Sunday, May 27, 2012


Memorial Day.  An excuse to shop? A day off  from work or school?  Watching a band and eating yummy food at a downtown festival?  It's all of the above, but the main reason for this May holiday, signaling that summer will be here soon, is remembering.   Specifically, remembering our nation's fallen military men and women. 

Originally called Decoration Day, it was established before the end of the Civil War to honor the men and women who died in service of our nation.  Many small towns lay claim to having  been the first to celebrate a specific day, but over time it was officially proclaimed a holiday on May 4, 1868. It was marked by decorating graves, holding parades and attending picnics big and small.

In 1915  Moina Michael  wore a red poppy to honor those who died in war, and the idea took hold. Before too long the tradition of buying and wearing poppies spread, even to other countries.  The proceeds in some cases went to widows and children orphaned by war.

In ensuing years the original meaning has been lost and we now combine our remembering to include anyone close to us who has passed away.  We still decorate graves and hold special parties with red, white and blue flags flying, however the parades and community-wide celebrations are fewer, and in some places, non-existent.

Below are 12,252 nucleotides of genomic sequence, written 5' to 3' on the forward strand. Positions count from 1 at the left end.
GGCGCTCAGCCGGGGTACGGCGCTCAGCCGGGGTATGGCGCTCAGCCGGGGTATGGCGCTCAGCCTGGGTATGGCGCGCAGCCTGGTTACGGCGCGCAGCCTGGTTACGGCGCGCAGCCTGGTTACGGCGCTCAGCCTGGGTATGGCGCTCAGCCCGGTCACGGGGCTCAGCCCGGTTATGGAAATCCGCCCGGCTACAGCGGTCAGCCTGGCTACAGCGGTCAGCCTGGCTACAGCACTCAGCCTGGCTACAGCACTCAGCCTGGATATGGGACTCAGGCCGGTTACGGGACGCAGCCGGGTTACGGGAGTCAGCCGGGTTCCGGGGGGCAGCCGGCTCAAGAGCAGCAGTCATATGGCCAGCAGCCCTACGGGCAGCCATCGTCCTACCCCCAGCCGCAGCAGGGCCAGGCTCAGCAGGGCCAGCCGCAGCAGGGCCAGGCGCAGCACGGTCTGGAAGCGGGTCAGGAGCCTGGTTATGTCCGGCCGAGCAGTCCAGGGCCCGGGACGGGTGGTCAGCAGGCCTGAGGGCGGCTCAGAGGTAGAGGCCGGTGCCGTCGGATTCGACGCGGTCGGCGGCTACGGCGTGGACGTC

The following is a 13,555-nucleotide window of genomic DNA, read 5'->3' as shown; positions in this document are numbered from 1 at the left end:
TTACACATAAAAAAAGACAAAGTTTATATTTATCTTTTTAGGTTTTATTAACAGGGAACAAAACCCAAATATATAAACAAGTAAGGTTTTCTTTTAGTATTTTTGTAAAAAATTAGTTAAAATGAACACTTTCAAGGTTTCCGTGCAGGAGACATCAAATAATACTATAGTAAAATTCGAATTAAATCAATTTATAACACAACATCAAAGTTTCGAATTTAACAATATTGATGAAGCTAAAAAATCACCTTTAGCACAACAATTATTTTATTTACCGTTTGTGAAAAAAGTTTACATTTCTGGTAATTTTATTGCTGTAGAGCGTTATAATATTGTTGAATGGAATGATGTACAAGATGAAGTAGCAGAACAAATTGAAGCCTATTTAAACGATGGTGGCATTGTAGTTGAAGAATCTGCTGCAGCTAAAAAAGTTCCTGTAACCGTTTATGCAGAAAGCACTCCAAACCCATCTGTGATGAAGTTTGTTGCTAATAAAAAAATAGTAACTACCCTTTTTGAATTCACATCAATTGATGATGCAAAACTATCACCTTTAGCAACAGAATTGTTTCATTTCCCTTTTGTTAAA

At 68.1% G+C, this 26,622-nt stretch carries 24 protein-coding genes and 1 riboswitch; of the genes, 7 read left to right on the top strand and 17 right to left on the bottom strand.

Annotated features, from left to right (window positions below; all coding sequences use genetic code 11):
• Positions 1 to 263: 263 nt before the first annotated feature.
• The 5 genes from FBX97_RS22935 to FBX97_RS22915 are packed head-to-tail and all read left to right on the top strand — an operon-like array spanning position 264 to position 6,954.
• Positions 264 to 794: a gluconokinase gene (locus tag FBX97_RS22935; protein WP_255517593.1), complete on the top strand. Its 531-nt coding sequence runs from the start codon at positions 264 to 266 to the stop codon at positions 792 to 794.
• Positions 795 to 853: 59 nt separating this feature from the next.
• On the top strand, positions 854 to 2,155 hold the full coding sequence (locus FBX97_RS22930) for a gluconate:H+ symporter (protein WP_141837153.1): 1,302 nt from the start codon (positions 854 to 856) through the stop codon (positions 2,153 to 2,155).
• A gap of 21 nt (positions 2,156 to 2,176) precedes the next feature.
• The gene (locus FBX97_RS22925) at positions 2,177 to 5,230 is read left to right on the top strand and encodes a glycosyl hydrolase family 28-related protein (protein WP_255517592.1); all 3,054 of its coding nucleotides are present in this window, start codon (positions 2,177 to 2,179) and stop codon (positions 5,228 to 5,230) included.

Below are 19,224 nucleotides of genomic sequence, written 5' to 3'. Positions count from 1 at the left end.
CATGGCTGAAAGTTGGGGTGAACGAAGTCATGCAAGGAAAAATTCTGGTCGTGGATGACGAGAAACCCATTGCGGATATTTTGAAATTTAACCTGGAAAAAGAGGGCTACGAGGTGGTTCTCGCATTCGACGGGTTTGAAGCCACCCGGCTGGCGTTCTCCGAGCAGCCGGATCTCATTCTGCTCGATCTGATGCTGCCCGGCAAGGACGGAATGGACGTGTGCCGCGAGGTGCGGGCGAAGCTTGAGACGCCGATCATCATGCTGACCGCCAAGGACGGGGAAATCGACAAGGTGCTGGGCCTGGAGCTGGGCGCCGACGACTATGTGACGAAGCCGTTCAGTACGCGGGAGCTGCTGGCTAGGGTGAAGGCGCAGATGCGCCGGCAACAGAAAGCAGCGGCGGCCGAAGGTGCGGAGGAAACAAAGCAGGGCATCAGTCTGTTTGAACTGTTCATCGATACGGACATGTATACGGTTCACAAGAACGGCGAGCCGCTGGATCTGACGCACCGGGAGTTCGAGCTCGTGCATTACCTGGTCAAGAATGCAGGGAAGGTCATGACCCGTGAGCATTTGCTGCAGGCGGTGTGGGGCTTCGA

In an attempt to return to its original intent, a "National Moment of Remembrance" was introduced in December, 2000 which asked that we all pause at 3:00 p.m. wherever we happen to be to remember those in the military who died to keep us safe.     Carrying it further, some are even behind a movement to return to the original day of observance, perhaps a specific day such as May 30, no matter what day it falls upon.  Their argument is that a three day weekend can be seen as a distraction with its multitude of activities,  rather than as a way of focusing on one important thing  - remembering those lost to us who were  trying to keep us from harm's way.

This year, for so many of our military's young men and women who made the "supreme sacrifice", we need to do more than take a minute at 3:00 p.m. to remember them.   As a nation we need to make sure that their deaths were not in vain, and live our lives in a way that brings honor to that sacrifice.  In the meantime, we can also show we care by our actions. We can say "thank you" or  give small gifts to everyone we see in uniform.  We can volunteer in military hospitals.  We can invite them to our homes for a good home-cooked meal.  We can put them in touch with possible employment opportunities.  In other words, we can give back to the living and injured an attitude of love and appreciation, while also remembering those no longer with us.

 So at 3:00 tomorrow, take a few minutes to reflect on those who have died so that we can be safe, and what that means for you.  Then take a few more minutes to think about those in the military, away from their homes and loved ones, and think how you can show them you care.  Surely it's worth a few minutes time in the lives of us all!

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